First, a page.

So why… why was there no signal in this tunnel?
“What are you doing?” Fa’ll asked, his tone bridling with anger.
“Just checking the time,” she said, again keeping her voice even. Though she had a peculiar inability to control herself around Campbell, she knew she was doing a good enough job that she wasn’t raising Fa’ll’s suspicions.
But he was still there, still corralling her forward toward a mistake she’d apparently made, but one he was being particularly noncommittal about. She’d already asked him what she’d done, but he’d just shoved her into the tunnel and said he’d show her.
He was… agitated. She could feel it from here, even though she didn’t dare stop and turn to stare at him.
“What’s taking them so long?” he whispered. It was low, utterly quiet, and she only picked it up because all of her senses were locked on him.
A thrill of fear raced hard up her back.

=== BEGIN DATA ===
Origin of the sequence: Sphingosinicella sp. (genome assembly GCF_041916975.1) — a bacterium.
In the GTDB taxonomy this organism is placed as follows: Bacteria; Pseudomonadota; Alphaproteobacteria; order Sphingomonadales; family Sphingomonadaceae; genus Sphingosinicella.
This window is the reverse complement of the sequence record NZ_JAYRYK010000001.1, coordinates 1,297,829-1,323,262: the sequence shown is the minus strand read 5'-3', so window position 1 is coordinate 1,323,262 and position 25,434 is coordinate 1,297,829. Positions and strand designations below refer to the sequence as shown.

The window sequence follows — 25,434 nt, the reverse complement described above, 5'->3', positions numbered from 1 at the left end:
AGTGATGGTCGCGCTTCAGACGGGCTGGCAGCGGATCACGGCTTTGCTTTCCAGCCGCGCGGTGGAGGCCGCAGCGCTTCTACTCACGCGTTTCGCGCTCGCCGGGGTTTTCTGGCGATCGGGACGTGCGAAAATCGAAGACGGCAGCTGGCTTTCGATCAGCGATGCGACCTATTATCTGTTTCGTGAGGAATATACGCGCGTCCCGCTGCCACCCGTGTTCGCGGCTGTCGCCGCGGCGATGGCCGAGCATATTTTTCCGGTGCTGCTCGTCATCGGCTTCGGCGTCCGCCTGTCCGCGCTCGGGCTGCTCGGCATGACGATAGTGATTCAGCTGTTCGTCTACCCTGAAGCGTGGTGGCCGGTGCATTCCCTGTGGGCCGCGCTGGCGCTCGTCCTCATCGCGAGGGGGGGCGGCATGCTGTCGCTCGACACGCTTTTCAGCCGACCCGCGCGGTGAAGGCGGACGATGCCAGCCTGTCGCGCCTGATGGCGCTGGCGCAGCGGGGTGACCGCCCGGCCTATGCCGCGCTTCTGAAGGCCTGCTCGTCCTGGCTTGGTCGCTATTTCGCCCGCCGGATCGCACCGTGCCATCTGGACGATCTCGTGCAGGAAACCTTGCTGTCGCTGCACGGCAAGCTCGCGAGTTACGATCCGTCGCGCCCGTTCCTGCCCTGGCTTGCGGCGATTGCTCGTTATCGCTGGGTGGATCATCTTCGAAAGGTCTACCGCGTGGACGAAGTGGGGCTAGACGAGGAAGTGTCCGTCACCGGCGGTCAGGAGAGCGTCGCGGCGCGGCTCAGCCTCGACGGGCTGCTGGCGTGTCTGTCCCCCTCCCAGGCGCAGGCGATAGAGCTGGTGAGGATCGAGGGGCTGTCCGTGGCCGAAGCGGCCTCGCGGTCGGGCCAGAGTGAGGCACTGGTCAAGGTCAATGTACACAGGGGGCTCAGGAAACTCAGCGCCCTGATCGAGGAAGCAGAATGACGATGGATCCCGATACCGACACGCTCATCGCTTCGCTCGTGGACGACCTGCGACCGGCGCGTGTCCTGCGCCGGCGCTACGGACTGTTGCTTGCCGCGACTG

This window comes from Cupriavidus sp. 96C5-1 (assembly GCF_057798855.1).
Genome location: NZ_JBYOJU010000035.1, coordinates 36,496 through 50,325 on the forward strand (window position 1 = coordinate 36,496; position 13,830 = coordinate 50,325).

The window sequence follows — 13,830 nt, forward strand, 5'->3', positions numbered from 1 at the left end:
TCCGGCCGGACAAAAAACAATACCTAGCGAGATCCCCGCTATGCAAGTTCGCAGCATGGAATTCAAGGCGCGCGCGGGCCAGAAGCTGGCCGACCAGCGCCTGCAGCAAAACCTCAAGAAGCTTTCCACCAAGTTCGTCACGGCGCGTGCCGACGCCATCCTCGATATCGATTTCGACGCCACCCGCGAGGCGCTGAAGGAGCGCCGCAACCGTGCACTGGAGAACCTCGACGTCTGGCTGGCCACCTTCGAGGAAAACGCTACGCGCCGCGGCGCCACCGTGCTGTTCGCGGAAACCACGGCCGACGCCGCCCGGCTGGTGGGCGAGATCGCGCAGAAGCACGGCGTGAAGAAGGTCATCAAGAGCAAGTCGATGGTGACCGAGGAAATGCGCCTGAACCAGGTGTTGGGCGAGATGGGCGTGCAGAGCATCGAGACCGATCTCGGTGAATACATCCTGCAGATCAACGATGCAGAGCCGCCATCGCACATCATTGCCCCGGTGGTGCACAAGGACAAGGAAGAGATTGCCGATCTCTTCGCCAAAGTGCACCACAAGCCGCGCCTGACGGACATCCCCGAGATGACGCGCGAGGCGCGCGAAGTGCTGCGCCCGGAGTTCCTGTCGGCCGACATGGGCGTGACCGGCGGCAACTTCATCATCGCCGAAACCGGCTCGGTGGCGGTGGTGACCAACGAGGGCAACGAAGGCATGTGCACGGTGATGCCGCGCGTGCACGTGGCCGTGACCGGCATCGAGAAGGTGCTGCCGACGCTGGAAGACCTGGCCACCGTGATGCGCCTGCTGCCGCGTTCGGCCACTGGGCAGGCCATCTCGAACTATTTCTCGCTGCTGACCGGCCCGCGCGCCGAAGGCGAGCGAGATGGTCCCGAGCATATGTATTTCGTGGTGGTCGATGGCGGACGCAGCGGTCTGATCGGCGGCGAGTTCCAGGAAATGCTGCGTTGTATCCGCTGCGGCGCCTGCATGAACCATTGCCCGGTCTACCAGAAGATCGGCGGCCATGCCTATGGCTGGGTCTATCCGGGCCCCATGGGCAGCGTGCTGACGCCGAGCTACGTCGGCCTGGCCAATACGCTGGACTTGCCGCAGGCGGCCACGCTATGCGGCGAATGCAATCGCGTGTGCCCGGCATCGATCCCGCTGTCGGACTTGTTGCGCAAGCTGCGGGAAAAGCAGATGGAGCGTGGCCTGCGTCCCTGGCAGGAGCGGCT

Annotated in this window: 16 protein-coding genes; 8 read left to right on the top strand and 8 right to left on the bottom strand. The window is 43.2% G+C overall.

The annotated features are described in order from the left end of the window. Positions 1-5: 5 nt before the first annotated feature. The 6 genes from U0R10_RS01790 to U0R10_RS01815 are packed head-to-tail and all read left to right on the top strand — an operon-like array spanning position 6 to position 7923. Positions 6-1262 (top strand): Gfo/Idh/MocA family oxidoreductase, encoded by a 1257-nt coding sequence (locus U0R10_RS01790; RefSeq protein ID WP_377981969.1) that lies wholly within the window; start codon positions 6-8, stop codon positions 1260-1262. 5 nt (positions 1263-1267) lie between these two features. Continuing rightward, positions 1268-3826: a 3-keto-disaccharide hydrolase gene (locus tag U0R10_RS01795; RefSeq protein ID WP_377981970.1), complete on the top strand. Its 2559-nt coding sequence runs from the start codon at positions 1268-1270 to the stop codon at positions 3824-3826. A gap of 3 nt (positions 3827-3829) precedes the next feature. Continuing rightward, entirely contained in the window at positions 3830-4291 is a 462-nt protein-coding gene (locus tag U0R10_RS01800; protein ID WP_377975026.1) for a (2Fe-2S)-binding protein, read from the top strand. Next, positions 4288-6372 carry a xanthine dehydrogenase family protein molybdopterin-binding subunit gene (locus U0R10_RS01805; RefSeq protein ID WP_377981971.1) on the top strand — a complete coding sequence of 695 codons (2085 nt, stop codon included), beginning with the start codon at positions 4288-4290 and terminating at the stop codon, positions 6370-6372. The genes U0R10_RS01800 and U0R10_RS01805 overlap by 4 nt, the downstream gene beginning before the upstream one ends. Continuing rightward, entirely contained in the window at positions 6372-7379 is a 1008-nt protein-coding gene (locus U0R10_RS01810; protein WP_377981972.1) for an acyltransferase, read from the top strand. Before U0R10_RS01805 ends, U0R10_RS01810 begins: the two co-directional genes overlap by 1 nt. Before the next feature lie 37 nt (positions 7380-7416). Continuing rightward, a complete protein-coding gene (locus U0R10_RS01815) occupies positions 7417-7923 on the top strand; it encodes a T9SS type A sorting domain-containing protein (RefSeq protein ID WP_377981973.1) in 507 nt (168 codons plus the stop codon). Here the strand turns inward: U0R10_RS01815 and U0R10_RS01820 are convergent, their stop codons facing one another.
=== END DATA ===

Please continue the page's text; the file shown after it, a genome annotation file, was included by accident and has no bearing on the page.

She had two options, didn’t she? Confront him and keep going in the hope that she would… what? Run into some other poor engineering team crawling through these tunnels? Unlikely, but she may be able to come across an actual communications panel. And while communications seemed to be down in this section, if she could access a panel, she could simply piggyback a message through the service system.
… She couldn’t actually believe she was thinking this. Fa’ll was just being… weird, right?
And though it would have been tempting to confront him about it, she knew two things – he was agitated, and he was much, much larger than her.
“You came on the ship about the same time I did, didn’t you?” she asked, again ensuring her tone was light and conversational.
“What of it?” he snapped.
“I was just wondering where you served before you came to the Hercules? What exactly… attracted you to this ship?” she wondered out loud.
There was a tense pause. “Career prospects,” he snapped back.
“You must get this question a lot, but… considering your heritage and build, why did you go into engineering and not security?”